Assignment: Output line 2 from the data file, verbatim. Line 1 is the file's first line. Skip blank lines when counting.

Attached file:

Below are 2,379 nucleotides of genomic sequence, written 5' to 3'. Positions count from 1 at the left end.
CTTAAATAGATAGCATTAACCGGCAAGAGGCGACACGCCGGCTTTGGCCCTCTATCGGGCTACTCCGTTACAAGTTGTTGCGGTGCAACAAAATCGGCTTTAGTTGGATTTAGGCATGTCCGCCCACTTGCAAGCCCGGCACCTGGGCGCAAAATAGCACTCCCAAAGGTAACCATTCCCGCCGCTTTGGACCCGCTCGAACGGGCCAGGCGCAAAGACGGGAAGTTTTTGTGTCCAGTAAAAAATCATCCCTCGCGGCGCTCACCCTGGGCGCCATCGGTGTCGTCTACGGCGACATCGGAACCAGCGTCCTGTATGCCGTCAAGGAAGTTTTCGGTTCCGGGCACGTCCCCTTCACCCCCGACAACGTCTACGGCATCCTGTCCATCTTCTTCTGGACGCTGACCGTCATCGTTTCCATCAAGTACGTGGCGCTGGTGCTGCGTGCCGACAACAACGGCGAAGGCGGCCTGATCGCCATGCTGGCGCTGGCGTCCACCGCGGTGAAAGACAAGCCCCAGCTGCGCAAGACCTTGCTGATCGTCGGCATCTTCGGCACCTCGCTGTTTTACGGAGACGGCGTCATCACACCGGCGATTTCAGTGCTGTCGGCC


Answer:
CTTAAATAGATAGCATTAACCGGCAAGAGGCGACACGCCGGCTTTGGCCCTCTATCGGGCTACTCCGTTACAAGTTGTTGCGGTGCAACAAAATCGGCTTTAGTTGGATTTAGGCATGTCCGCCCACTTGCAAGCCCGGCACCTGGGCGCAAAATAGCACTCCCAAAGGTAACCATTCCCGCCGCTTTGGACCCGCTCGAACGGGCCAGGCGCAAAGACGGGAAGTTTTTGTGTCCAGTAAAAAATCATCCCTCGCGGCGCTCACCCTGGGCGCCATCGGTGTCGTCTACGGCGACATCGGAACCAGCGTCCTGTATGCCGTCAAGGAAGTTTTCGGTTCCGGGCACGTCCCCTTCACCCCCGACAACGTCTACGGCATCCTGTCCATCTTCTTCTGGACGCTGACCGTCATCGTTTCCATCAAGTACGTGGCGCTGGTGCTGCGTGCCGACAACAACGGCGAAGGCGGCCTGATCGCCATGCTGGCGCTGGCGTCCACCGCGGTGAAAGACAAGCCCCAGCTGCGCAAGACCTTGCTGATCGTCGGCATCTTCGGCACCTCGCTGTTTTACGGAGACGGCGTCATCACACCGGCGATTTCAGTGCTGTCGGCC